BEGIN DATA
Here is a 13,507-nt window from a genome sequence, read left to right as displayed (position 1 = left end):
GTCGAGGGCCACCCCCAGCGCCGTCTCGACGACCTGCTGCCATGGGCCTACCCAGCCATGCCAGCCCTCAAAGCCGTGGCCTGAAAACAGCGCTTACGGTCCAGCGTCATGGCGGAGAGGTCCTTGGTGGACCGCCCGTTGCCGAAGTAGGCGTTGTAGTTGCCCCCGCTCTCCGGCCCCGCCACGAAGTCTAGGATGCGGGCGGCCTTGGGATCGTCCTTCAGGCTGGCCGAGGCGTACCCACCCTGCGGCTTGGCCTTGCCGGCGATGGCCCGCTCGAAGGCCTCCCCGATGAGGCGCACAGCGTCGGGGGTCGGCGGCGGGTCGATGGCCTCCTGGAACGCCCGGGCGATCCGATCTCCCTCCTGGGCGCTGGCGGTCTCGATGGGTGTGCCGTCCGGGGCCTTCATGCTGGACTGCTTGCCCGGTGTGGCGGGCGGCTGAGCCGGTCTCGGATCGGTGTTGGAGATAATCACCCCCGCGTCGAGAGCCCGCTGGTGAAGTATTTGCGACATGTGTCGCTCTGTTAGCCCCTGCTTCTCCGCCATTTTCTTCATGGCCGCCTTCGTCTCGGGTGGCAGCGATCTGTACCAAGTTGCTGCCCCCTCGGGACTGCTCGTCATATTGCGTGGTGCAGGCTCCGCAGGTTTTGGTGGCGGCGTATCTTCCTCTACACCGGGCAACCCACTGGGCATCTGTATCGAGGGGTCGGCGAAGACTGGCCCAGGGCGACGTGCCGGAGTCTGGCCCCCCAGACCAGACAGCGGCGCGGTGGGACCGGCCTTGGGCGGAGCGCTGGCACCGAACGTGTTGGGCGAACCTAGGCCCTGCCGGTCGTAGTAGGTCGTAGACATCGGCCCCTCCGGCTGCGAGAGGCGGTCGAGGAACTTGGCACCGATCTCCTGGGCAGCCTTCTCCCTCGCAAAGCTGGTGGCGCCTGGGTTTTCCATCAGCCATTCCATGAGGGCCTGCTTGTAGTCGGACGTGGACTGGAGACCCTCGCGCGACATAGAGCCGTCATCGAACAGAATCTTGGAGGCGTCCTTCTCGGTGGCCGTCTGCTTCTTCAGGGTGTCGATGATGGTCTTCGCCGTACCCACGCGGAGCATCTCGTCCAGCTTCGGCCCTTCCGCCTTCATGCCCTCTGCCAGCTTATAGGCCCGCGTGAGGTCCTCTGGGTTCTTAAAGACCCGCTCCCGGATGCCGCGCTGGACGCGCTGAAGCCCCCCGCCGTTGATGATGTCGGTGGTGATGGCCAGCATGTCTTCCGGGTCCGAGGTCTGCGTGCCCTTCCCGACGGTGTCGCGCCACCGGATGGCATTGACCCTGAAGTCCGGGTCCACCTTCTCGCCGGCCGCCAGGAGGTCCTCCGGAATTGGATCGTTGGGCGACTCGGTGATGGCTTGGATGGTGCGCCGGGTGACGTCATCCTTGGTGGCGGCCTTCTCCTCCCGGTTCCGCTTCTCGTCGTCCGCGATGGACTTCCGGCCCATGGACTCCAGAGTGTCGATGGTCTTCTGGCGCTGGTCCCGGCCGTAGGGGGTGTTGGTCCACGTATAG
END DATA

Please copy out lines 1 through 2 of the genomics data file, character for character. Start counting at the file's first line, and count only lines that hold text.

Here is a 13,507-nt window from a genome sequence, read left to right as displayed (position 1 = left end):
GTCGAGGGCCACCCCCAGCGCCGTCTCGACGACCTGCTGCCATGGGCCTACCCAGCCATGCCAGCCCTCAAAGCCGTGGCCTGAAAACAGCGCTTACGGTCCAGCGTCATGGCGGAGAGGTCCTTGGTGGACCGCCCGTTGCCGAAGTAGGCGTTGTAGTTGCCCCCGCTCTCCGGCCCCGCCACGAAGTCTAGGATGCGGGCGGCCTTGGGATCGTCCTTCAGGCTGGCCGAGGCGTACCCACCCTGCGGCTTGGCCTTGCCGGCGATGGCCCGCTCGAAGGCCTCCCCGATGAGGCGCACAGCGTCGGGGGTCGGCGGCGGGTCGATGGCCTCCTGGAACGCCCGGGCGATCCGATCTCCCTCCTGGGCGCTGGCGGTCTCGATGGGTGTGCCGTCCGGGGCCTTCATGCTGGACTGCTTGCCCGGTGTGGCGGGCGGCTGAGCCGGTCTCGGATCGGTGTTGGAGATAATCACCCCCGCGTCGAGAGCCCGCTGGTGAAGTATTTGCGACATGTGTCGCTCTGTTAGCCCCTGCTTCTCCGCCATTTTCTTCATGGCCGCCTTCGTCTCGGGTGGCAGCGATCTGTACCAAGTTGCTGCCCCCTCGGGACTGCTCGTCATATTGCGTGGTGCAGGCTCCGCAGGTTTTGGTGGCGGCGTATCTTCCTCTACACCGGGCAACCCACTGGGCATCTGTATCGAGGGGTCGGCGAAGACTGGCCCAGGGCGACGTGCCGGAGTCTGGCCCCCCAGACCAGACAGCGGCGCGGTGGGACCGGCCTTGGGCGGAGCGCTGGCACCGAACGTGTTGGGCGAACCTAGGCCCTGCCGGTCGTAGTAGGTCGTAGACATCGGCCCCTCCGGCTGCGAGAGGCGGTCGAGGAACTTGGCACCGATCTCCTGGGCAGCCTTCTCCCTCGCAAAGCTGGTGGCGCCTGGGTTTTCCATCAGCCATTCCATGAGGGCCTGCTTGTAGTCGGACGTGGACTGGAGACCCTCGCGCGACATAGAGCCGTCATCGAACAGAATCTTGGAGGCGTCCTTCTCGGTGGCCGTCTGCTTCTTCAGGGTGTCGATGATGGTCTTCGCCGTACCCACGCGGAGCATCTCGTCCAGCTTCGGCCCTTCCGCCTTCATGCCCTCTGCCAGCTTATAGGCCCGCGTGAGGTCCTCTGGGTTCTTAAAGACCCGCTCCCGGATGCCGCGCTGGACGCGCTGAAGCCCCCCGCCGTTGATGATGTCGGTGGTGATGGCCAGCATGTCTTCCGGGTCCGAGGTCTGCGTGCCCTTCCCGACGGTGTCGCGCCACCGGATGGCATTGACCCTGAAGTCCGGGTCCACCTTCTCGCCGGCCGCCAGGAGGTCCTCCGGAATTGGATCGTTGGGCGACTCGGTGATGGCTTGGATGGTGCGCCGGGTGACGTCATCCTTGGTGGCGGCCTTCTCCTCCCGGTTCCGCTTCTCGTCGTCCGCGATGGACTTCCGGCCCATGGACTCCAGAGTGTCGATGGTCTTCTGGCGCTGGTCCCGGCCGTAGGGGGTGTTGGTCCACGTATAG